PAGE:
'If anxiety about himself keeps it up--'
'If I let him believe that I do not think he will recover, for the sake of encouraging his repentance, I should be leaving him in a delusion, and that I have no right to do. Better let him feel himself repenting as having to redeem what is past, than merely out of terror, thinking the temptations have given him up, not that he gives them up. Why, when he told me to sell his saddle-horses the other day, and that he should never ride again, it was nothing, and I only roused him up to hope to be out in the spring. Then he began to lament over his beautiful mare,--but when it came to his saying he had sacrificed Violet's drives for her, and that he had been a selfish wretch, who never deserved to mount a horse again, and ending with a deep sigh, and "Let her go, I ought to give her up," there was reality and sincerity, and I acted on it. No, if Arthur comes out of his room a changed character, it must be by strengthening his resolution, not by weakening his mind, by letting him give way to the mere depression of illness.'
'You believe the change real? Oh, you don't know what the doubt is to me! after my share in the evil, the anxiety is doubly intense! and I cannot see much demonstration except in his sadness, which you call bodily weakness.'
'We cannot pry into hidden things,' Percy answered. 'Watch his wife, and you will see that she is satisfied. You may trust him to her, and to Him in whose hands he is. Of this I am sure, that there is a patient consideration for others, and readiness to make sacrifices that are not like what he used to be. You are not satisfied? It is not as you would repent; but you must remember that Arthur's is after all a boy's character; he has felt his errors as acutely as I think he can feel them, and if he is turning from them, that is all we can justly expect. They were more weakness than wilfulness.'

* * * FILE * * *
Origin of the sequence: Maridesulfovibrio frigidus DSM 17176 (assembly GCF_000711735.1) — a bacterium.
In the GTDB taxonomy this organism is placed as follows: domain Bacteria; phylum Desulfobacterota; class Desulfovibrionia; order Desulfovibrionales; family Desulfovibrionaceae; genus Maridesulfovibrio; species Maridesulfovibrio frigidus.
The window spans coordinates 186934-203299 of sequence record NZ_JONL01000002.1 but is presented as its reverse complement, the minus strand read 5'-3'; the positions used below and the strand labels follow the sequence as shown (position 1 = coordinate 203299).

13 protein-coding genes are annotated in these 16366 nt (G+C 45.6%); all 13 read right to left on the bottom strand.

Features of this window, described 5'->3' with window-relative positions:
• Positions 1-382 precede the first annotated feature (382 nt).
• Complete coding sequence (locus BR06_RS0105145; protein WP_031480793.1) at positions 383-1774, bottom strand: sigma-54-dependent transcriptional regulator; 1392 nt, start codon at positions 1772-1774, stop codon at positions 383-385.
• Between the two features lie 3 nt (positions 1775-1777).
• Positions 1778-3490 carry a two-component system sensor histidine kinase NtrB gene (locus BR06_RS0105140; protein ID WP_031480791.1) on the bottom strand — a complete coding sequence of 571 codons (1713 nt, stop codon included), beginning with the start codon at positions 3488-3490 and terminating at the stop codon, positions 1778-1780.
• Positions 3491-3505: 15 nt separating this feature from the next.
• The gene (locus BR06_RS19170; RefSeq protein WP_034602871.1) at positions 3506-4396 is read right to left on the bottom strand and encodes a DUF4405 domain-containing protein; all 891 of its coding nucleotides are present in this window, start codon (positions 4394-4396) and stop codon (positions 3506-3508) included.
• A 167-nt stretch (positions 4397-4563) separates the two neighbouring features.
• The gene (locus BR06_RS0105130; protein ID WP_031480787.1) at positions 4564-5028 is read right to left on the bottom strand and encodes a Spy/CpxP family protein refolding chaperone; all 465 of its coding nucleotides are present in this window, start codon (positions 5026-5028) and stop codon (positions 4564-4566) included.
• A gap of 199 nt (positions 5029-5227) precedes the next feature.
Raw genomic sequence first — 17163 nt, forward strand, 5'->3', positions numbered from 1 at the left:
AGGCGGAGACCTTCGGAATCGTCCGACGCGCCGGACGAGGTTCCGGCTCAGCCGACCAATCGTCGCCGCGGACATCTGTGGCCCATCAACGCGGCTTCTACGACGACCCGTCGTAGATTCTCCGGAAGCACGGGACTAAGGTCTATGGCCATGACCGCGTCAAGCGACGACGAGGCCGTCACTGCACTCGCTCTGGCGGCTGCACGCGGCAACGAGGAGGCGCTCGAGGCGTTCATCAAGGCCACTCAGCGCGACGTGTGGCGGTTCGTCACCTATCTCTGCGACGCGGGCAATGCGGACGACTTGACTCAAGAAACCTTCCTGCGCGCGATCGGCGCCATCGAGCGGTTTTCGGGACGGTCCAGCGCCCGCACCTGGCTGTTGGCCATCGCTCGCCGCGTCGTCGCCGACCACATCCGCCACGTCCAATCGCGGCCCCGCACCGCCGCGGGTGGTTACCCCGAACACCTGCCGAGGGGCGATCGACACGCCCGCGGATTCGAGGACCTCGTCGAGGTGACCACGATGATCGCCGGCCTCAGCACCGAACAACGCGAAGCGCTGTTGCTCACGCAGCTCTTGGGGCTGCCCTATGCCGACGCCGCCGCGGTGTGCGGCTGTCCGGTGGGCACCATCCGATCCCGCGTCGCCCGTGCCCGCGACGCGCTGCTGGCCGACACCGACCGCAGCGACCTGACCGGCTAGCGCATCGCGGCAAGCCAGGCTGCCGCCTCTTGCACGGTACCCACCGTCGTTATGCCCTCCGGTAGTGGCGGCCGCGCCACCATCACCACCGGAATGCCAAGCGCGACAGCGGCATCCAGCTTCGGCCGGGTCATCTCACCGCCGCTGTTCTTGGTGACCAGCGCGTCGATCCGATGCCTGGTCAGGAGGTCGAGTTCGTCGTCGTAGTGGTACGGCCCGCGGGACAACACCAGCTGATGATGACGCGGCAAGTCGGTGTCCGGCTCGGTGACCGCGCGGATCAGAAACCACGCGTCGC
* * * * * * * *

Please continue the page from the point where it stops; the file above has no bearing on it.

'Not like mine!' said Theodora; 'but one thing more, Percy--can it be right for him to see no clergyman?'
'Wait,' said Percy again. 'Violet can judge and influence him better than you or I. Depend upon it, she will do the right thing at the right time. Letting him alone to learn from his children seems to me the safest course.'
Theodora acquiesced, somewhat comforted by the conversation, though it was one of those matters in which the most loving heart must submit to uncertainty, in patient hope and prayer.
Just before Christmas, Theodora was summoned home; for her mother was too unwell and dispirited to do without her any longer. Her father offered to come and take her place, but Arthur and Violet decided that it would be a pity to unsettle him from home again. Arthur was now able to sit up for some hours each day, and Percy undertook to be always at hand. He was invited to Brogden for Christmas; but it was agreed between him and Theodora that they must deny themselves the pleasure of spending it together; they thought it unfit to leave Violet even for a few days entirely unassisted.